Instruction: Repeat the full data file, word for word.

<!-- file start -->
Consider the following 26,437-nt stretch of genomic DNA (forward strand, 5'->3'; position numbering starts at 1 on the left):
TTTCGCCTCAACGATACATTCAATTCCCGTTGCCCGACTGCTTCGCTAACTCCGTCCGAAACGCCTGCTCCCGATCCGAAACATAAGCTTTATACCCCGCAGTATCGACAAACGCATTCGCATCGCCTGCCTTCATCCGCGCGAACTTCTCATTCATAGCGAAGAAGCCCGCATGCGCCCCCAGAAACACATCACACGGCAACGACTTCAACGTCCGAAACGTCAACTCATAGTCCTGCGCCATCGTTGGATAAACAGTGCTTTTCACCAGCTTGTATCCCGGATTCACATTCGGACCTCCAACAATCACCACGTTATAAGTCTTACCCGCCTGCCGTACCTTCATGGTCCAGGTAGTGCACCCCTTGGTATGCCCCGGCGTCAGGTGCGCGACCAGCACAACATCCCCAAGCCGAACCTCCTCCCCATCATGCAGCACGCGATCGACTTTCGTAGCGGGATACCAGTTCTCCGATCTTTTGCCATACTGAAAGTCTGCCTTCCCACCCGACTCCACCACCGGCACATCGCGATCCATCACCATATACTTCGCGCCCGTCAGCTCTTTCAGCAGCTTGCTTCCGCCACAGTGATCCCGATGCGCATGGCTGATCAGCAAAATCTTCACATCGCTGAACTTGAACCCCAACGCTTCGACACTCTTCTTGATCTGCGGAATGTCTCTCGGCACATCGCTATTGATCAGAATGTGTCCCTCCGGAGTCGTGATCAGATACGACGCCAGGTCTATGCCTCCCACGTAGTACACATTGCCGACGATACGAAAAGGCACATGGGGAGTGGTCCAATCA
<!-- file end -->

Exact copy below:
Consider the following 26,437-nt stretch of genomic DNA (forward strand, 5'->3'; position numbering starts at 1 on the left):
TTTCGCCTCAACGATACATTCAATTCCCGTTGCCCGACTGCTTCGCTAACTCCGTCCGAAACGCCTGCTCCCGATCCGAAACATAAGCTTTATACCCCGCAGTATCGACAAACGCATTCGCATCGCCTGCCTTCATCCGCGCGAACTTCTCATTCATAGCGAAGAAGCCCGCATGCGCCCCCAGAAACACATCACACGGCAACGACTTCAACGTCCGAAACGTCAACTCATAGTCCTGCGCCATCGTTGGATAAACAGTGCTTTTCACCAGCTTGTATCCCGGATTCACATTCGGACCTCCAACAATCACCACGTTATAAGTCTTACCCGCCTGCCGTACCTTCATGGTCCAGGTAGTGCACCCCTTGGTATGCCCCGGCGTCAGGTGCGCGACCAGCACAACATCCCCAAGCCGAACCTCCTCCCCATCATGCAGCACGCGATCGACTTTCGTAGCGGGATACCAGTTCTCCGATCTTTTGCCATACTGAAAGTCTGCCTTCCCACCCGACTCCACCACCGGCACATCGCGATCCATCACCATATACTTCGCGCCCGTCAGCTCTTTCAGCAGCTTGCTTCCGCCACAGTGATCCCGATGCGCATGGCTGATCAGCAAAATCTTCACATCGCTGAACTTGAACCCCAACGCTTCGACACTCTTCTTGATCTGCGGAATGTCTCTCGGCACATCGCTATTGATCAGAATGTGTCCCTCCGGAGTCGTGATCAGATACGACGCCAGGTCTATGCCTCCCACGTAGTACACATTGCCGACGATACGAAAAGGCACATGGGGAGTGGTCCAATCA